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This page pertains to UD version 2.

Case: case

Values: Abe Abl Cau Com Cmp Dat Ela Gen Ill Ine Lat Loc Nom Prl Tem Tra

Case is an inflectional feature of nouns and other parts of speech (adjectives, numerals, pronouns, postpositions) that are noun phrase heads.

Case helps specify the role of the noun phrase in the sentence. The various cases have different distributions as basic or indefinite cases (1–16) in relation to their definite singular (3), definite plural (3) and possessive (-12) paradigms.

Erzya morphology distinguishes fifteen cases: Abe, Abl, Cau, Com, Cmp, Dat, Ela, Gen, Ill, Ine, Lat, Loc, Nom, Prl, Tem, Tra (this ordering is alphabetical, some authors use different names or even numbers for identifying these cases.)

Abe: abessive

Examples

Abl: ablative

Examples

Cau: causative

Examples

Com: comitative

Examples

Cmp: comparative

Examples

Dat: dative

Examples

Ela: elative

Examples

Gen: genitive

The genitive in Moksha indicates the possessor. It is also one of the morphological markers for direct object and adpositional complement. In the indefinite declension the genitive, when attached to words with material source or origin referents, the resulting form is considered by many grammarians as an adjectival derivation form.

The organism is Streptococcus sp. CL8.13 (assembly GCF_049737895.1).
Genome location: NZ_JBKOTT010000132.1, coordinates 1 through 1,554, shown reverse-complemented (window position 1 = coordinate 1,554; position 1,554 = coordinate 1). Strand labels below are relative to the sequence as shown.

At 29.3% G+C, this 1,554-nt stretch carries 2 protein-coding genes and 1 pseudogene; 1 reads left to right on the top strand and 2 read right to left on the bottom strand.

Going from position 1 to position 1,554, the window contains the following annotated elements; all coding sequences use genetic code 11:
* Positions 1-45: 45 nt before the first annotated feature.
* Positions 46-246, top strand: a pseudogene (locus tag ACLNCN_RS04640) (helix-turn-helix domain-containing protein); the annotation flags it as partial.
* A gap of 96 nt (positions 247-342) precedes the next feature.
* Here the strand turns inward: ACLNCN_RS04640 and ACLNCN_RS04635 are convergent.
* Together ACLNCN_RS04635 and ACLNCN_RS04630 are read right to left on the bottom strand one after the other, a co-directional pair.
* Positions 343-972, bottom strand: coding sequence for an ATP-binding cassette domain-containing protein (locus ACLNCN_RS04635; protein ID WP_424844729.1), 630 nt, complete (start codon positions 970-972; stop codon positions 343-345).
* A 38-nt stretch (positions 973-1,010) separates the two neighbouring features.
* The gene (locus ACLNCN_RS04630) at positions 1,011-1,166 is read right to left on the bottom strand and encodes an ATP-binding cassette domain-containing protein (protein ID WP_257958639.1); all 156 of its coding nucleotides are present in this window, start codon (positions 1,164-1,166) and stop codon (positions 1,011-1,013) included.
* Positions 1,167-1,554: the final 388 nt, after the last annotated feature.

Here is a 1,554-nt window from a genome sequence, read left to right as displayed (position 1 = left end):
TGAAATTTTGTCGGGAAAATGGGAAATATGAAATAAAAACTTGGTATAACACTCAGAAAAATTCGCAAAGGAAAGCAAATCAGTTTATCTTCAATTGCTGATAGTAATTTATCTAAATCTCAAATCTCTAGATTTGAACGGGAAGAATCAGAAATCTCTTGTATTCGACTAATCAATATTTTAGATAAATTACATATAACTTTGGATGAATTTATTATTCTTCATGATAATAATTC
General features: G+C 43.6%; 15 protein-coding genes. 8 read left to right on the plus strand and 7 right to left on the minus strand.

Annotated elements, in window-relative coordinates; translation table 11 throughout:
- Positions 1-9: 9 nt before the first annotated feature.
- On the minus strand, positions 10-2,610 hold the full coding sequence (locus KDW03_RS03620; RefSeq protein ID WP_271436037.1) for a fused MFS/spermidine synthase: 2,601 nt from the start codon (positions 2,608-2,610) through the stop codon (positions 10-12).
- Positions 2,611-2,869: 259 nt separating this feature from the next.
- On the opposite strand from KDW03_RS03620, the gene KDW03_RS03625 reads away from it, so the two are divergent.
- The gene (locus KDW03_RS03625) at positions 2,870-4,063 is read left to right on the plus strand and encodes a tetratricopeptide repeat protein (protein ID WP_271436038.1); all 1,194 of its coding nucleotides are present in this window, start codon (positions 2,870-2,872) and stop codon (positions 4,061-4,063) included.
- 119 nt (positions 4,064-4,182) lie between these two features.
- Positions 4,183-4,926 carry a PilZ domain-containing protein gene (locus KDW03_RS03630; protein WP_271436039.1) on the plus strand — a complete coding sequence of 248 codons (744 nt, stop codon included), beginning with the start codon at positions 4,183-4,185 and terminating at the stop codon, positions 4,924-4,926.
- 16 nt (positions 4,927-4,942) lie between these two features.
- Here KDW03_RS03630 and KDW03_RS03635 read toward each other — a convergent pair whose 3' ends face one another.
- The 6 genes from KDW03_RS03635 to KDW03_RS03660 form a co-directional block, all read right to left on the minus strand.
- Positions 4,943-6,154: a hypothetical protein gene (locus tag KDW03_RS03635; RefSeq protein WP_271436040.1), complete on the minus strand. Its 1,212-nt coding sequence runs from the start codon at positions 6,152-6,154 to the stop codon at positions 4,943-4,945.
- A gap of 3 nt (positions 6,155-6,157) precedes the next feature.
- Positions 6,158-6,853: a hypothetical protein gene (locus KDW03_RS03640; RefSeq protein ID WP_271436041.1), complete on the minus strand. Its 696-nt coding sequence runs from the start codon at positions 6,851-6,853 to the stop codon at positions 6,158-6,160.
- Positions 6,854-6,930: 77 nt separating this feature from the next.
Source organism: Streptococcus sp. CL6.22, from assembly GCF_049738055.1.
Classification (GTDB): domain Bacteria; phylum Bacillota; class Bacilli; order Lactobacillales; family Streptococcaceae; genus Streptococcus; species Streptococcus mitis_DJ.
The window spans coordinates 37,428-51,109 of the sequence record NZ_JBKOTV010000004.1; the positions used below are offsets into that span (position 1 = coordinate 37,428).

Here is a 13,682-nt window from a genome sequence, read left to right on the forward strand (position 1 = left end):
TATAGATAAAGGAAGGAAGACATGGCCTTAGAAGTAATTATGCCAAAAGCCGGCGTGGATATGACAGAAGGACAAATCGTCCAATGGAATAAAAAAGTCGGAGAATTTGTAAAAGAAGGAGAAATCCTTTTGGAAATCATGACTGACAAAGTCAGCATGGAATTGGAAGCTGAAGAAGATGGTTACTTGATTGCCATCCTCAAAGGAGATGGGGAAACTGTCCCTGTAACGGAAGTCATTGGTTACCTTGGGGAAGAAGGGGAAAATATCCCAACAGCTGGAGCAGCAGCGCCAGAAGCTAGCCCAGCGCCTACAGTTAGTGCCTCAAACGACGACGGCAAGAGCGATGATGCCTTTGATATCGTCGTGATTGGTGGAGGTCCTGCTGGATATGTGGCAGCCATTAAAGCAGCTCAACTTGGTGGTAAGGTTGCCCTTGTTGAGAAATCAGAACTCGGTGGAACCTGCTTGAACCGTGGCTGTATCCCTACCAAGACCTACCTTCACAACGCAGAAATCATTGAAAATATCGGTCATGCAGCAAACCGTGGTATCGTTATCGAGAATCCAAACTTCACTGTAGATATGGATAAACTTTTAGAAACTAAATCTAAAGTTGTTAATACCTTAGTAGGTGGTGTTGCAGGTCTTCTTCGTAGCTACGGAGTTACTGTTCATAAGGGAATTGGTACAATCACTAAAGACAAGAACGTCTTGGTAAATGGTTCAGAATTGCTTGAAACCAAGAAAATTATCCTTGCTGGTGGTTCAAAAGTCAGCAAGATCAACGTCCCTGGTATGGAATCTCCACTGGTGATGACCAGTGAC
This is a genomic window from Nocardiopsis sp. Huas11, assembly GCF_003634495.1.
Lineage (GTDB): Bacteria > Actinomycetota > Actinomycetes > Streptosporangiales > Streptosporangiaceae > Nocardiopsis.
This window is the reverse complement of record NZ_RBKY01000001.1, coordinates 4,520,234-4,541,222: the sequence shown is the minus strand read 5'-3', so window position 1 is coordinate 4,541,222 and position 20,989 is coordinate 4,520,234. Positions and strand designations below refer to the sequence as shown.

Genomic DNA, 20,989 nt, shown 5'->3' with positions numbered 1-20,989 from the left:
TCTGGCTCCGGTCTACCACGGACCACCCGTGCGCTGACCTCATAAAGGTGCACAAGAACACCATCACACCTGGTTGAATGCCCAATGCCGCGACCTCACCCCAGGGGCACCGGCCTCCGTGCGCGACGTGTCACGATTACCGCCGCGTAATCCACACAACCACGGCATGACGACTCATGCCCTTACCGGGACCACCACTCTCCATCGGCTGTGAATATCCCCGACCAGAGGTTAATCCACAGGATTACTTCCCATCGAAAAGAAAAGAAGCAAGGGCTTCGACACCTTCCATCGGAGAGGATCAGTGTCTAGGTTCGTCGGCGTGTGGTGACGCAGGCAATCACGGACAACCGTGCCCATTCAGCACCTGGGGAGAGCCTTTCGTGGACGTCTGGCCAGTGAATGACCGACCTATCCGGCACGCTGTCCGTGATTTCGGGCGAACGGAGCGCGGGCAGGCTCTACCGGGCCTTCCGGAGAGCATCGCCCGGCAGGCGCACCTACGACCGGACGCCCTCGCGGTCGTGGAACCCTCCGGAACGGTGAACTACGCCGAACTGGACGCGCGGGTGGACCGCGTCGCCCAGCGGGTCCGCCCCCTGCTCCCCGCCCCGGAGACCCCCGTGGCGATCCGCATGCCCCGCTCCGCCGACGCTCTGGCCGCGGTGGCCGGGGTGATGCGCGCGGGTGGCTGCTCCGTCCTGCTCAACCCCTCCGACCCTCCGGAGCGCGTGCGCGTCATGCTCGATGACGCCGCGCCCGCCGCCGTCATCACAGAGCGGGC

Examples

Ill: illative

Examples

Ine: inessive

The inessive may be used to express (1) locative state and (2) the instrument function.

Examples

Lat: lative

Examples

Loc: locative

Examples

Nom: nominative

The base form, typically used as a citation form (lemma). The nominative form is used in the morphosyntactic funtion of subject and predicate. While the definite declension usually indicates topic (subject) function, the indefinite declension often appears in presentation of new information, such as in existential sentences. Possessor indexing on the nominative allows for both interpretations.

The indefinite nominative singular is one of the complement forms for postpositional constructions; the others being the indefinite and definite genitive forms.

The indefinite nominative singular and plural are used as indefinite object forms; the others being the indefinite and definite genitive forms.

Examples

Prl: prolative

Examples

Tem: temporalis

Examples

Tra: transative

Examples


Case in other languages: [am] [apu] [arr] [bej] [bg] [cs] [eme] [en] [ess] [et] [fi] [ga] [gn] [grc] [gub] [hu] [hy] [kmr] [koi] [kpv] [mdf] [myu] [myv] [pcm] [pt] [qpm] [ru] [sl] [sv] [tpn] [tr] [tt] [u] [uk] [urb] [urj]